Plenty of university professors aren’t just focused on helping students learn and get good grades—they’re also dedicated to helping students boost their burgeoning entrepreneurial spirit. As academia bleeds into private industry, it’s worth considering how the job market will be affected.
For many students today, professors offer the gateway to professional industry connections and funding to help them with startups. And in many cases, that model is flipped on its head, with professors using their expertise to create startups of their own and asking students for help. Schools like Stanford, Dartmouth, Penn and the University of Washington have invested academic resources into startup formation.
The takeaway? Flashy office space does not make a successful startup. If there are bright minds and passion to be found, companies can get off the ground from anywhere. Many of today’s biggest companies got their footing in a garage, basement or dorm room—think Apple and Facebook. In fact, these humble beginnings are so common, they’ve been the inspiration for venture capital funds like The Dorm Room Fund, a student-run firm that invests in student-run companies.
My startup, Optimove, has taken a similar approach. Shachar Cohen and I founded the company in 2009 when we were both lecturers at Tel Aviv University. We came to know our students’ strengths and weaknesses, allowing us to handpick the best and brightest to help with our startup. Today, 33% of Optimove’s employees are former students, making our company a great example of the classroom-to-boardroom success story.
The classroom can offer a great job marketplace for potential startup employers to bring on new hires, but not everyone is a professor, of course. If you think your startup could benefit from the expertise of university students, there are a few ways you can get involved on campuses.
One way is to become an adjunct professor or guest lecturer. These are both great options to get in touch with likeminded students who may be interested in your startup projects. While becoming an adjunct may be challenging, college campuses are almost always looking for guest speakers. Get in touch with a student programming association to make it happen.
You could also offer expertise to clubs on campus. Most universities have student clubs dedicated to entrepreneurship, business, or a specific field of study. Get in touch with the closest one and see if they’d be willing to allow you to visit to lecture, network, or share your startup idea.
Or, pay a visit to a campus career center. Many have a pool of alumni contact information they refer to students looking for a networking connection, advice, or their first job. Get your name on that list to take the legwork out of sourcing new hires—just let the bright minds come to you.
Career fairs and networking events also offer a great opportunity to get your name out there and meet with talented students. Be sure to bring business cards and invite students to connect with you on social media to stay in touch.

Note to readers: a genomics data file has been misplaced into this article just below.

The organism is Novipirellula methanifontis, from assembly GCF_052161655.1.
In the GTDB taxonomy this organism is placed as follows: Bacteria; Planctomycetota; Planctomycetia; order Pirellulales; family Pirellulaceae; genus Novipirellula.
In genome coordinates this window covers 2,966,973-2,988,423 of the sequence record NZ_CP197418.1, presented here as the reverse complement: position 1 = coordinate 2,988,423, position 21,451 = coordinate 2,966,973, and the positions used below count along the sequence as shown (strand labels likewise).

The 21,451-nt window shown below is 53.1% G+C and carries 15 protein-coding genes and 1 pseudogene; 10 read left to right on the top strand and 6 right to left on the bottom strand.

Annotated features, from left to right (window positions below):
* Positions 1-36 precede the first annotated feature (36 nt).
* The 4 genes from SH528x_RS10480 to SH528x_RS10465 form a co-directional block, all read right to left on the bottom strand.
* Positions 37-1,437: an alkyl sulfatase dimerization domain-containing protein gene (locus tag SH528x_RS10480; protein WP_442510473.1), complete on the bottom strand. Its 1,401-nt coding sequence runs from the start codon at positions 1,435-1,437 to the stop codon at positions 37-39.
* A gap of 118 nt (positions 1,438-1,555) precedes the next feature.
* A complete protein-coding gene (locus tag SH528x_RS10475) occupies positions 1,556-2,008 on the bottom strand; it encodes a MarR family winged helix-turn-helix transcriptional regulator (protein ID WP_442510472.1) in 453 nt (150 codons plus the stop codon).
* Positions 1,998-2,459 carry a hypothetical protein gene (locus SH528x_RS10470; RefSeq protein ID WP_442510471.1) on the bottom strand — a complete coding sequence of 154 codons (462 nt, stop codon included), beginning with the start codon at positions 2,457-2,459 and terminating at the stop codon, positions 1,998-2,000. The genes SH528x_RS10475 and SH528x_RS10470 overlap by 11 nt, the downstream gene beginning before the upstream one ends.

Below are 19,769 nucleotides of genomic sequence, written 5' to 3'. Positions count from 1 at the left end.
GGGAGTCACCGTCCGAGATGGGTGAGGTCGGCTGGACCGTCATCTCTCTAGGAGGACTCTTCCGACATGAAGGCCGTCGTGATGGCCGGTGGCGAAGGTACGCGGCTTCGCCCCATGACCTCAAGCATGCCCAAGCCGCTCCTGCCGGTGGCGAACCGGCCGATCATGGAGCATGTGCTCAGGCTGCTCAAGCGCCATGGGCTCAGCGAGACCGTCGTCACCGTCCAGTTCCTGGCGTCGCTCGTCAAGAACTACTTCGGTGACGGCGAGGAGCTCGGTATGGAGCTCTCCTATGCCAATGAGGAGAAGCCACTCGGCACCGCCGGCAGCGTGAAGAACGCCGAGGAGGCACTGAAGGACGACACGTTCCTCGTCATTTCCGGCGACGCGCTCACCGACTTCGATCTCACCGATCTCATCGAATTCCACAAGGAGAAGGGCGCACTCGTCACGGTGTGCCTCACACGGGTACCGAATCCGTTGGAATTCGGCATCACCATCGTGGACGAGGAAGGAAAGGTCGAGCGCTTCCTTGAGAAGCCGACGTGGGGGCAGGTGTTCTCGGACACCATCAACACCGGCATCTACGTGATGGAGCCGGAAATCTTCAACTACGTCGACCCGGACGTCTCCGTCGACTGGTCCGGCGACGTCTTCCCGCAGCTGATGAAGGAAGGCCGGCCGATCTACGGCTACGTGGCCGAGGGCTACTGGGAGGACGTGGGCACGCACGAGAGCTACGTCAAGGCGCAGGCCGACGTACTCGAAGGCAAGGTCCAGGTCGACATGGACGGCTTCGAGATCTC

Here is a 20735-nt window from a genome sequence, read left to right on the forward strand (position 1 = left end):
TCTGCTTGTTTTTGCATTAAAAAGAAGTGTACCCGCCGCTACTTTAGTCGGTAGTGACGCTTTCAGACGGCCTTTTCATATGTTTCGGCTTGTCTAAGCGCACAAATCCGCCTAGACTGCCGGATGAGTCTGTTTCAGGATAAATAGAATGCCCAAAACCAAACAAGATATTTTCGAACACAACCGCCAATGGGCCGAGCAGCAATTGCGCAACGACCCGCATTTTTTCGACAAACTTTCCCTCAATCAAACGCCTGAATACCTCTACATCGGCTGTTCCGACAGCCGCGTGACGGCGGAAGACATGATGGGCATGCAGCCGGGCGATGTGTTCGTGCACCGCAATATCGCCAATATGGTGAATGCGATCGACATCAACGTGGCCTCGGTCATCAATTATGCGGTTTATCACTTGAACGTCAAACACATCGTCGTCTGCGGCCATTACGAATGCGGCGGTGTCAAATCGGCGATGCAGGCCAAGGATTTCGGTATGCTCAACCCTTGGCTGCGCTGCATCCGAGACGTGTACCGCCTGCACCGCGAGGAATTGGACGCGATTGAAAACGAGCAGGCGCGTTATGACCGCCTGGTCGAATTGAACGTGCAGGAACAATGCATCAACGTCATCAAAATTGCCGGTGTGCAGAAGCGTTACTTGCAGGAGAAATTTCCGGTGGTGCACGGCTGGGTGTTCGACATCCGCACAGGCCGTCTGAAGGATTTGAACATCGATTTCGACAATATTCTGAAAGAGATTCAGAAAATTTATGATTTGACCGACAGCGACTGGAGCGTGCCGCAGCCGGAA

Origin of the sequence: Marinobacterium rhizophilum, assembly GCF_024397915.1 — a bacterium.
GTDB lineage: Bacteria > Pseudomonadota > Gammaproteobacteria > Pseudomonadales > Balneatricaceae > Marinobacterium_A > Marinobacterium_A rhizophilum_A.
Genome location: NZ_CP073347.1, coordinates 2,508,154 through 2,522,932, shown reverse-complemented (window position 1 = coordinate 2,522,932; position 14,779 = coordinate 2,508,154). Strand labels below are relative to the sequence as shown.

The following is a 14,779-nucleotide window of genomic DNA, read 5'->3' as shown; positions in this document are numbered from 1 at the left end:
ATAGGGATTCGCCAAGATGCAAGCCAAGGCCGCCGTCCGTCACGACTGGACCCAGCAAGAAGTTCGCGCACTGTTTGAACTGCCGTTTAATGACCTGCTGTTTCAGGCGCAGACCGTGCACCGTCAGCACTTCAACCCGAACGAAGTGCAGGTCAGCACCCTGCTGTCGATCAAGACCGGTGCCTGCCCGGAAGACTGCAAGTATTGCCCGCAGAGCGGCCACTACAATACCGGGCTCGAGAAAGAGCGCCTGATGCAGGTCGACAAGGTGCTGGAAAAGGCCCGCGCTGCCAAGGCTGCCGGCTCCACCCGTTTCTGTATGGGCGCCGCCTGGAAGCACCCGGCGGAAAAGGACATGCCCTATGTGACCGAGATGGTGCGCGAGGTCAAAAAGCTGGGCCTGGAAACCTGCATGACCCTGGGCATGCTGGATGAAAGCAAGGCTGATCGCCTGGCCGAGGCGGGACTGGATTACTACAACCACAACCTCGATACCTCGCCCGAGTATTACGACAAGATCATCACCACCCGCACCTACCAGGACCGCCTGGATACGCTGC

As a lecturer, it's not too hard to spot bright students. But being bright isn’t all it takes. In addition to sharp thinking, try to find students with a passion to learn, develop themselves, and succeed. Those students will become the exact employees who will not only offer a great mind, but will always be willing to go the extra mile to contribute to your business's success.
Students hired from the classroom have an amazing drive. They’ll feel as though they've been given a once-in-a-lifetime opportunity, and they’ll put in a whole lot of effort to justify it. The employees you’re scouting should be extremely motivated and have amazing learning skills, making them easier to train from scratch. Remember, student employees come with no experience, so whatever you teach them is what they will retain. It’s actually much easier to teach entry-level workers, since they’ll be trained to be a better fit for the position.
Approaching students about a potential job isn’t difficult. When I taught, I always tried to have a close, communicative relationship with my students. Try to create an environment where students feel comfortable coming up to you to discuss anything on their minds, from topics covered in your lecture to companies, job interviews, and résumés.
It’s also important to be flexible. When I first approached junior and senior students about a working relationship, they were often too busy with school to work full time. I remedied this by offering them hourly wages—I don’t believe in unpaid internships. Once you’re convinced a person’s capabilities would make them a successful employee, paying them will ensure they’re dedicated to the workplace and not in a hurry to leave.
Once you’ve hired a great former student, assign them a senior employee to guide them through the workplace. This type of close guidance is very important if you’re attentive to the trainee—patience and well-managed incubation are the keys to a well-oiled startup machine. Once you set firm foundations, the sky is the limit.
Remember to be attentive to your new hires, too. You’ve got to invest in your employees if you want to retain them. Understand your employees’ needs and passions, challenge them and actively invest in their development. That’s how you get employees engaged beyond the payroll—they’ll appreciate their workplace and actually care about their projects and tasks.
As more and more professors turn to their students to help with projects in the private sector, classrooms are fast becoming a fruitful job marketplace. Don’t overlook this option for sourcing great candidates.